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That's the principle used by simkits gauges(altimeter or gyro)But I don't really known how it workMy idea : delink the servo-pot from the servo motor you can now link the free pot to another servo to turn it left of rightthan will drive the servomotor to turn continiously CW or CCW but I don't know if the speed is proportional on if it constant speed.Does someone have an idea about that ?BOB

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The speed should vary with voltage. Easiest way to alter this is to change the resistance. Getting the resistance to change via FSBus is not a technique I'm aware of.....

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I've just unscrew a servo delink remove the gears andThat's work fine when I turn the pot left the motor turn proportionalyit's very sensitive I'll couple it with some reduction gear to make very small movement of the pot.BOB

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There's an easier way:You just unlink the pot, fix it in the middle pos:When you set the value in FSBUS to 127 (middle) the motor stopwhen you set a lower value it start turning left with a proportional speed --> That's the way to build a tachometer.- unlink the pot- assigne the difference between props RPM with and offset of 127to the servo.That's it :-)Much easy that I was thinking ...BOB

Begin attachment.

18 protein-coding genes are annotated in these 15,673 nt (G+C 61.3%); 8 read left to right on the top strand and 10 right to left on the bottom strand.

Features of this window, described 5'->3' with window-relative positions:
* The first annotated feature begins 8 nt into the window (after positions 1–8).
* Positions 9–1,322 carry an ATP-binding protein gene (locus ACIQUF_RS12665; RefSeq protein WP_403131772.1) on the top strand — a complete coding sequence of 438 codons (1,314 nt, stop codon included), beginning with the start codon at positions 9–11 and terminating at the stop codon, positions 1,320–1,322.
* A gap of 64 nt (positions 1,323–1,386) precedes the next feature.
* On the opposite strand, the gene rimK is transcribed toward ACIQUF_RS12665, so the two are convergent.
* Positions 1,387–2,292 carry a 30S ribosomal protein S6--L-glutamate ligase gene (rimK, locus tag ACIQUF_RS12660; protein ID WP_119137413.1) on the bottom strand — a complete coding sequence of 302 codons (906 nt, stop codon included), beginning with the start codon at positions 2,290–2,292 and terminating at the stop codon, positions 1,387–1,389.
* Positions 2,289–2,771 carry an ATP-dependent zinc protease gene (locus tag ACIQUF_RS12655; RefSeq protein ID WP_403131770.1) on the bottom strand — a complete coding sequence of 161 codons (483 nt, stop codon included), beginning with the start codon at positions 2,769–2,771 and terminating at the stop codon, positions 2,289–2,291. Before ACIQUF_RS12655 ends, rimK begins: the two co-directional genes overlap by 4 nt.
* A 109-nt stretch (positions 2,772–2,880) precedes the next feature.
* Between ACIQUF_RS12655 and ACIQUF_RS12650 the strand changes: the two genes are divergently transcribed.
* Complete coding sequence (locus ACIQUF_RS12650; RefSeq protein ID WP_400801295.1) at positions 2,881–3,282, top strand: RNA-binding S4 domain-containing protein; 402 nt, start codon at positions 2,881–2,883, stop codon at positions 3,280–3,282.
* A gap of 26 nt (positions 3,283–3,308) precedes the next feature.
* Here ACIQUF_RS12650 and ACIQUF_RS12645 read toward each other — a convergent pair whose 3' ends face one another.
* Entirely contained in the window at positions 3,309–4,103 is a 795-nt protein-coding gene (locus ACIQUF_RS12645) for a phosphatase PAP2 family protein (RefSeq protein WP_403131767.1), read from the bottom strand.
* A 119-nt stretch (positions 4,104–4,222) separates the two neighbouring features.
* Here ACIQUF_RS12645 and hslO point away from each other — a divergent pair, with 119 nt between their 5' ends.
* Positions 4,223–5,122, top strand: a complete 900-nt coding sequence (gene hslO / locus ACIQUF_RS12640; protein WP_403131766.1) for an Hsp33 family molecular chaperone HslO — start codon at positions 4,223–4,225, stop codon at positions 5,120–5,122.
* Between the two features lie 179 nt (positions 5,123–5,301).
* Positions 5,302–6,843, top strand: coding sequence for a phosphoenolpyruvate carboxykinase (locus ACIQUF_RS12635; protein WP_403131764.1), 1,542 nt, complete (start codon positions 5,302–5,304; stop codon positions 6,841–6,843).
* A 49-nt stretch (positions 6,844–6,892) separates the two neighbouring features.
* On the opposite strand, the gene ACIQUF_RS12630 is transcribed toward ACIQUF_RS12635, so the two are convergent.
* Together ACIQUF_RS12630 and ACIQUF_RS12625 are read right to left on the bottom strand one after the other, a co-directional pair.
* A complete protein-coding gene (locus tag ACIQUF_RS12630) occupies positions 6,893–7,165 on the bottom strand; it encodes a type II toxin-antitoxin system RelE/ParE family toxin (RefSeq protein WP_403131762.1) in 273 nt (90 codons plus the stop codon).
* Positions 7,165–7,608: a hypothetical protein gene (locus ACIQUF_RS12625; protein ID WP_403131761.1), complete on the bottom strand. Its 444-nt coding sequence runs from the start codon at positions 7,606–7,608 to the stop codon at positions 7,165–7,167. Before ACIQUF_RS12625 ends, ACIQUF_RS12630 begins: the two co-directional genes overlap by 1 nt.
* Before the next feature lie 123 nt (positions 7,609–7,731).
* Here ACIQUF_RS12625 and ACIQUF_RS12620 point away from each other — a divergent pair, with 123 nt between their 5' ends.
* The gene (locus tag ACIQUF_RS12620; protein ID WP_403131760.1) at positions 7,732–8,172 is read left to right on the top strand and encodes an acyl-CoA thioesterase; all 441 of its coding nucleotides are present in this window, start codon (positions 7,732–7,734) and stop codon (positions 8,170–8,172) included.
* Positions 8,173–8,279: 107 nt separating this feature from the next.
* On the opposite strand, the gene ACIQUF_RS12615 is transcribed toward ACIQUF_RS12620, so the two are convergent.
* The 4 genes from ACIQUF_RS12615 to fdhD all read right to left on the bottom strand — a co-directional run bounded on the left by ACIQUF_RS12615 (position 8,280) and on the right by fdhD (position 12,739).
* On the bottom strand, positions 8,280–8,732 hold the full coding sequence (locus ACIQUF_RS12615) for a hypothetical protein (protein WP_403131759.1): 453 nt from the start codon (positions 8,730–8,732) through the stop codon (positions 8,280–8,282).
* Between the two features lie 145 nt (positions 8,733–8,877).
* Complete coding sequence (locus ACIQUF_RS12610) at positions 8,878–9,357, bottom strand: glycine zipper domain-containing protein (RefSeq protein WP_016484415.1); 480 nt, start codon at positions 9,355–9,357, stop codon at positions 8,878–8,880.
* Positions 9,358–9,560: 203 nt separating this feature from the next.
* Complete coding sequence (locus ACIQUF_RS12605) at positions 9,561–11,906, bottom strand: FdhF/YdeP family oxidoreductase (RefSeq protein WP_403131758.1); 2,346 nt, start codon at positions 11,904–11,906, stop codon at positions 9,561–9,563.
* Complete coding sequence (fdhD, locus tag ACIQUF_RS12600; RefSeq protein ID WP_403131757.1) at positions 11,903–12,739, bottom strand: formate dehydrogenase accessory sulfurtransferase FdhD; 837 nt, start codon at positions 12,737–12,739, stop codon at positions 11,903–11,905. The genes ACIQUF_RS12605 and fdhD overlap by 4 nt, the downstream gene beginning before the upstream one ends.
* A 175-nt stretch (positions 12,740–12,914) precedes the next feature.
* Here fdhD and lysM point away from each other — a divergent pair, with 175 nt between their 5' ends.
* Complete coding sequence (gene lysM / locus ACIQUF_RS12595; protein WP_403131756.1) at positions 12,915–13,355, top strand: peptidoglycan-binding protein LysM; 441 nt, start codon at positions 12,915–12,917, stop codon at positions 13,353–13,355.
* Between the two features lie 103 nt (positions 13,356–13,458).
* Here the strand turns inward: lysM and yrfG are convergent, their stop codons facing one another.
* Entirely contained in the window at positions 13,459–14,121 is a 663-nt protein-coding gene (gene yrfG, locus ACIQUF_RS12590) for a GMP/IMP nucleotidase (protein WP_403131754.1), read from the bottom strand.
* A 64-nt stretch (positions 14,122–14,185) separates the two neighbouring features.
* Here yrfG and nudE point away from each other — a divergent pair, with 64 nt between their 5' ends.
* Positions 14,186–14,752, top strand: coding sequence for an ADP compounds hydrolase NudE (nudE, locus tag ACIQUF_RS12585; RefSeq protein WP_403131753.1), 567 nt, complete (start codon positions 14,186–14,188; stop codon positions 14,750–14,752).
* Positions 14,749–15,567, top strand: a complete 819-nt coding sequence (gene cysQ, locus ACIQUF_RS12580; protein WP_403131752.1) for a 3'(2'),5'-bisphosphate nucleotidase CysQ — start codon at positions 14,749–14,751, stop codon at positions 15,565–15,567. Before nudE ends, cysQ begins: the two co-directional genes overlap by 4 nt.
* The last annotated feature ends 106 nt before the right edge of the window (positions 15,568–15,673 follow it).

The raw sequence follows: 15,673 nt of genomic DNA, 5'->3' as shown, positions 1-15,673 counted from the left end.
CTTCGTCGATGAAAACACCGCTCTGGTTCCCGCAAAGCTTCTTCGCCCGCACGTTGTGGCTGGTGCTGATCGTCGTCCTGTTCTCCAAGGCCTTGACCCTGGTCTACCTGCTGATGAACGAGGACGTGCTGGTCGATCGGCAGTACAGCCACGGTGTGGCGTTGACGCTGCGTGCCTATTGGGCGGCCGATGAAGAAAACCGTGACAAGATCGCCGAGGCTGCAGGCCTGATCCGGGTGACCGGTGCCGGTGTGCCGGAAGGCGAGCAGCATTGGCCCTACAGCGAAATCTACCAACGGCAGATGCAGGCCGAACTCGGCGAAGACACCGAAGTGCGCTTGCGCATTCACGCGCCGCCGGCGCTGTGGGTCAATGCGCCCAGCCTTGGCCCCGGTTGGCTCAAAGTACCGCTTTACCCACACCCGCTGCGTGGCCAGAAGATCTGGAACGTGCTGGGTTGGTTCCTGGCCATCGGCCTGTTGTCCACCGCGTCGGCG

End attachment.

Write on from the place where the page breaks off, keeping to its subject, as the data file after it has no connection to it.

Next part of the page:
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Yeah, but won't it turn in one direction only? The idea of the 'synchrophasometer' is that it gives you a visual indication of how much the props are out of sync. It's designed to rotate both ways.

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if you block the pot in the middle positionwhen you send a smaller value it turns leftwhen you send a 127 value it stopswhen you send a higher it turns rightthat's exactely what we need :-)Need to try to find the good range to calibrate the values. The best is to cut the pot centerpart and to glue it to avoid it move with frictionthen to determine the middle value (around 127).That's exactly the modified servo's of simkits.http://www.simkits.com/manuals/en/11%20Mod...vo%20HS-322.pdfCUBOB

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>Yeah, but won't it turn in one direction only? The idea of>the 'synchrophasometer' is that it gives you a visual>indication of how much the props are out of sync. It's>designed to rotate both ways.Yep, it does - basically the thing is that you cut off the feedback of position so the poor servo will try to turn forever towards the given position - the farther it is, the faster it turns, and whichever side of the center point it is, that's the direction to turn to.. Since the feedback is wired permanently to "middle", by setting the servo to "127" or so, the turning should stop. There were two pages I remembered from google:http://www.v1ru5.org/warships/howto/servo_hacking.htmhttp://www.seattlerobotics.org/encoder/200009/S3003C.htmlThe second one is looking more sophisticated with a trimmer to fine tune the center point etc - but the first one looks very simple and easy to try - and fsbus allows you to adjust the midpoint as well, though not with super accurate granularity - but it could just work, so it is worth trying, at least it is not hard to see, and the basic servos are not very expensive.Good luck and let us know if it works out? :-)This sounds like a great little gauge on the panel by the way, probably adds a lot to the "feel"..//Tuomas

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>That's what i said :-rollYep, but I added the links :)//tuomas